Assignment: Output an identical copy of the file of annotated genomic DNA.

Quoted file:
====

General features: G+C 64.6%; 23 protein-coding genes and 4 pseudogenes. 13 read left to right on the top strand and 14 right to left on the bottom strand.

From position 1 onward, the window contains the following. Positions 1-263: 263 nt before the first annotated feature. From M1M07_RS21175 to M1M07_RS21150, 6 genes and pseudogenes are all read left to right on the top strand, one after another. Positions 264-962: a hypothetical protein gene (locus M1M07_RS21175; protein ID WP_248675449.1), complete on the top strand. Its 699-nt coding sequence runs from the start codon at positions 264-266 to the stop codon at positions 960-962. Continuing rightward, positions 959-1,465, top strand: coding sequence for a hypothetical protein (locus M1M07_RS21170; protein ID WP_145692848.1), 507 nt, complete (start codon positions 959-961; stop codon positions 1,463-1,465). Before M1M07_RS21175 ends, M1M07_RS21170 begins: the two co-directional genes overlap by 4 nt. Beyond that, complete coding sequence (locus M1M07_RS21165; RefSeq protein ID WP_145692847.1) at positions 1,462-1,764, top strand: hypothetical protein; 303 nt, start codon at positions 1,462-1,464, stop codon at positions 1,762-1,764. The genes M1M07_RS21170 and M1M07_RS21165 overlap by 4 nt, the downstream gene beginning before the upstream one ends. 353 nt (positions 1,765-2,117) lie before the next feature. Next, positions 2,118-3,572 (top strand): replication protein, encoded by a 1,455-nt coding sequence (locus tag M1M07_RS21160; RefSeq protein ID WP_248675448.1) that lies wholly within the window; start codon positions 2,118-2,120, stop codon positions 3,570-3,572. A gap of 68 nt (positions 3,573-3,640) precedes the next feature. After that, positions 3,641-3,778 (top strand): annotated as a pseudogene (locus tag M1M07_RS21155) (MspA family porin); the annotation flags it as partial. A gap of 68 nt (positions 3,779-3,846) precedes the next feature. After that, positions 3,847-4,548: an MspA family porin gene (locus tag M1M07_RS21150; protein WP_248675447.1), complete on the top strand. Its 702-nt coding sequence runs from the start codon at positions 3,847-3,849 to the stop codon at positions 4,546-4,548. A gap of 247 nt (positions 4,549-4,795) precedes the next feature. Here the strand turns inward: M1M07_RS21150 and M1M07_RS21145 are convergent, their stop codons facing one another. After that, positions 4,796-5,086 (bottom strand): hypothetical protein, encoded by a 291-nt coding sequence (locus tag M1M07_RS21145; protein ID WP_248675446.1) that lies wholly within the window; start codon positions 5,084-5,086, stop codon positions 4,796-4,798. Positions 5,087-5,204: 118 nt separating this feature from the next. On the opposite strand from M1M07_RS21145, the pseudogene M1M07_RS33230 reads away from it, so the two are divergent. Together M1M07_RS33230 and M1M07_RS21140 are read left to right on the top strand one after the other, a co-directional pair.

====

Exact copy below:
General features: G+C 64.6%; 23 protein-coding genes and 4 pseudogenes. 13 read left to right on the top strand and 14 right to left on the bottom strand.

From position 1 onward, the window contains the following. Positions 1-263: 263 nt before the first annotated feature. From M1M07_RS21175 to M1M07_RS21150, 6 genes and pseudogenes are all read left to right on the top strand, one after another. Positions 264-962: a hypothetical protein gene (locus M1M07_RS21175; protein ID WP_248675449.1), complete on the top strand. Its 699-nt coding sequence runs from the start codon at positions 264-266 to the stop codon at positions 960-962. Continuing rightward, positions 959-1,465, top strand: coding sequence for a hypothetical protein (locus M1M07_RS21170; protein ID WP_145692848.1), 507 nt, complete (start codon positions 959-961; stop codon positions 1,463-1,465). Before M1M07_RS21175 ends, M1M07_RS21170 begins: the two co-directional genes overlap by 4 nt. Beyond that, complete coding sequence (locus M1M07_RS21165; RefSeq protein ID WP_145692847.1) at positions 1,462-1,764, top strand: hypothetical protein; 303 nt, start codon at positions 1,462-1,464, stop codon at positions 1,762-1,764. The genes M1M07_RS21170 and M1M07_RS21165 overlap by 4 nt, the downstream gene beginning before the upstream one ends. 353 nt (positions 1,765-2,117) lie before the next feature. Next, positions 2,118-3,572 (top strand): replication protein, encoded by a 1,455-nt coding sequence (locus tag M1M07_RS21160; RefSeq protein ID WP_248675448.1) that lies wholly within the window; start codon positions 2,118-2,120, stop codon positions 3,570-3,572. A gap of 68 nt (positions 3,573-3,640) precedes the next feature. After that, positions 3,641-3,778 (top strand): annotated as a pseudogene (locus tag M1M07_RS21155) (MspA family porin); the annotation flags it as partial. A gap of 68 nt (positions 3,779-3,846) precedes the next feature. After that, positions 3,847-4,548: an MspA family porin gene (locus tag M1M07_RS21150; protein WP_248675447.1), complete on the top strand. Its 702-nt coding sequence runs from the start codon at positions 3,847-3,849 to the stop codon at positions 4,546-4,548. A gap of 247 nt (positions 4,549-4,795) precedes the next feature. Here the strand turns inward: M1M07_RS21150 and M1M07_RS21145 are convergent, their stop codons facing one another. After that, positions 4,796-5,086 (bottom strand): hypothetical protein, encoded by a 291-nt coding sequence (locus tag M1M07_RS21145; protein ID WP_248675446.1) that lies wholly within the window; start codon positions 5,084-5,086, stop codon positions 4,796-4,798. Positions 5,087-5,204: 118 nt separating this feature from the next. On the opposite strand from M1M07_RS21145, the pseudogene M1M07_RS33230 reads away from it, so the two are divergent. Together M1M07_RS33230 and M1M07_RS21140 are read left to right on the top strand one after the other, a co-directional pair.